BRAD DOKKEN: ‘Dad, I shot a bear!’Morgan Knable stumbled on more excitement than he bargained for Nov. 11, the last day of deer season in the area he hunts southwest of Bagley, Minn. A 350-pound black bear rousted from its den tends to have that effect.
By: Brad Dokken, Grand Forks Herald
Morgan Knable stumbled on more excitement than he bargained for Nov. 11, the last day of deer season in the area he hunts southwest of Bagley, Minn.
A 350-pound black bear rousted from its den tends to have that effect.
A junior at Clearbrook-Gonvick (Minn.) High School, Knable, 17, was walking through a swamp about 2 p.m. last Sunday hoping to roust a deer from the brush.
“I was just walking and kind of found the bear,” Knable said. “I pretty much stepped right onto its spot. It was right there and tried to get up and put its (paw) up right next to my leg.”
Knable’s dad, Ron, was walking through the same swamp about 100 yards away when he heard the shots.
“I thought he’d jammed his rifle, and then he started to holler,” Ron Knable said. “I ran over toward him thinking maybe he got hurt, and he hollered, ‘Dad, I shot a bear!’”
The bear was hunkered in a hollow at the base of a fallen tree that was more like a nest than a den, Morgan Knable said. There wasn’t much time to think as he fell backwards.
“At that point, it was just reaction that kicked in — ‘Oh no, bear!’ And then I tripped and fell because we were in a swampy area” he said. “At the point that I saw him, I was shooting as I was falling backwards.”
The bear, he said, was close.
“About rifle length, I would imagine,” Knable said. “I was more or less in the fight or flight mode.”
Knable was hunting with a Ruger Mini-14 .223, a small-caliber rifle not designed for taking down bears. He emptied his 10-round clip, and the bear still ran about 50 yards; Morgan said his dad finished the animal off.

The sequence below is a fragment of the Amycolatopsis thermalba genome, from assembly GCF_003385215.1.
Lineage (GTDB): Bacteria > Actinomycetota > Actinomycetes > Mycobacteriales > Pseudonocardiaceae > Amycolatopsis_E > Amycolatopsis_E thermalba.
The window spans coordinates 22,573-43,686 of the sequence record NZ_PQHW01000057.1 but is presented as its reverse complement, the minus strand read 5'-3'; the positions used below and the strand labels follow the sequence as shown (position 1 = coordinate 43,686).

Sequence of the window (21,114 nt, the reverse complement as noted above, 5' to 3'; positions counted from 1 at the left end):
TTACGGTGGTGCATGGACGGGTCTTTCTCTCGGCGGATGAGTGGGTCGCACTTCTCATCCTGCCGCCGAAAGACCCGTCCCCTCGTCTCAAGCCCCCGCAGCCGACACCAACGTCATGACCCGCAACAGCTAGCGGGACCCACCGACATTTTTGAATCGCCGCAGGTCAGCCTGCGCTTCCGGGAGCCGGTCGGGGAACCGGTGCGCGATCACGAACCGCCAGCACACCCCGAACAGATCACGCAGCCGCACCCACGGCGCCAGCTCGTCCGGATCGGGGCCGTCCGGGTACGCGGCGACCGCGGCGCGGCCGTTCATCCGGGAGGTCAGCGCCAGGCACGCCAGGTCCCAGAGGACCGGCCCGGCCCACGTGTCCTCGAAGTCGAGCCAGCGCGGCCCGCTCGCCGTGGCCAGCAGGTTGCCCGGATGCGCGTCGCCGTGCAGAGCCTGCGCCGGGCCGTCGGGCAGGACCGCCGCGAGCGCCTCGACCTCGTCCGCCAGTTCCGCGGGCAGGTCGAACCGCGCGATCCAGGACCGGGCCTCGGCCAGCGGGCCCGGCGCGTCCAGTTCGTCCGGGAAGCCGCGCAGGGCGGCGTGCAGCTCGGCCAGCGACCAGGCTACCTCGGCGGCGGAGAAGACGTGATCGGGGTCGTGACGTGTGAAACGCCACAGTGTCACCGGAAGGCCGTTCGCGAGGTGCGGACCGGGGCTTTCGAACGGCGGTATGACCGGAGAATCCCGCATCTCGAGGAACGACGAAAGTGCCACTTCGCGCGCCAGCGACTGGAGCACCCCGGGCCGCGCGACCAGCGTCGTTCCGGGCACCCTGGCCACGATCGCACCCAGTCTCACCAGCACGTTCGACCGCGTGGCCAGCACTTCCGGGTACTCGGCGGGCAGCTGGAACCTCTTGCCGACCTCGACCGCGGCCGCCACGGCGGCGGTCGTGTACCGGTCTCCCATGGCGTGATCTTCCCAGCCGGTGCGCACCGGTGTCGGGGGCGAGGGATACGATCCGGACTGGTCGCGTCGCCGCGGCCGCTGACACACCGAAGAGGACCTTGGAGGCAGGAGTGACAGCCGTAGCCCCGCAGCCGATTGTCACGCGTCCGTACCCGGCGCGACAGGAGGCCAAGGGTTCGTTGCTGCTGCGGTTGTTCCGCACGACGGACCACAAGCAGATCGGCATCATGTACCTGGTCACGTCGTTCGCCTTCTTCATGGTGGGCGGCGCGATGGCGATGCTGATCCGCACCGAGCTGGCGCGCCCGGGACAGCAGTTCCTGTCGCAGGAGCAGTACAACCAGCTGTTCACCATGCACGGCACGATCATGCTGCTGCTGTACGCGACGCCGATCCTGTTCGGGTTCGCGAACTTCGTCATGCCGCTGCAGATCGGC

The bear was a female, but there were no cubs, Ron Knable said.
With bear season closed, Ron Knable called the Minnesota Department of Natural Resources to report the incident. Conservation officer Tim Gray of Bagley was at the site a short time later. After seeing how the encounter had unfolded, Gray allowed the hunters to keep the bear, Ron Knable said.
“It’s not the normal thing that happens,” he said. “Normally, you have to turn it over to the game warden just so you don’t go out and shoot a bear. When he saw what happened and the situation, he said, ‘You can have it.’”
All they had to do was pick up a possession tag, he said, similar to what’s required for a road-killed deer.
Gray wasn’t available for comment.
Oddly enough, Ron Knable could relate to the fear and excitement his son experienced.
“I had it happen 33 years ago, the very same thing,” he said. “I knew what he was going through, but geez, I couldn’t believe it.
“To have something like this happen is beyond what we could have imagined.”
Recalling the previous encounter, Ron Knable said he was part of a hunting crew making a deer “drive” through a patch of brush when he saw what appeared to be a fox or coyote den.
“I walked around the front to see if I could shoot a coyote, and there was this big bear sitting in that hole just a huffing and puffing,” he said. “I turned around and got off a couple of shots as it was coming out of the hole.”
That bear was even bigger, Ron Knable said, and weighed 563 pounds field-dressed.
An avid hunter, Morgan Knable said he’s never hunted bear and has no plans to take up the pursuit anytime soon. He’s not sure what he’s going to do with the hide but may have it made into a rug. A neighbor will smoke the meat.
Morgan admits he was “pretty excited” about stumbling across a bear but said it’s not his first memorable hunting encounter.
“Just about every year I’ve ran into something interesting,” he said. “One year, I saw a moose and one of the years, it was a cougar I saw. They normally don’t believe me until about a week later, but it’s been all sorts of different things.
“This time, I had really good proof.”
Dokken reports on outdoors. Reach him at (701) 780-1148; (800) 477-6572, ext. 1148; or send e-mail to firstname.lastname@example.org.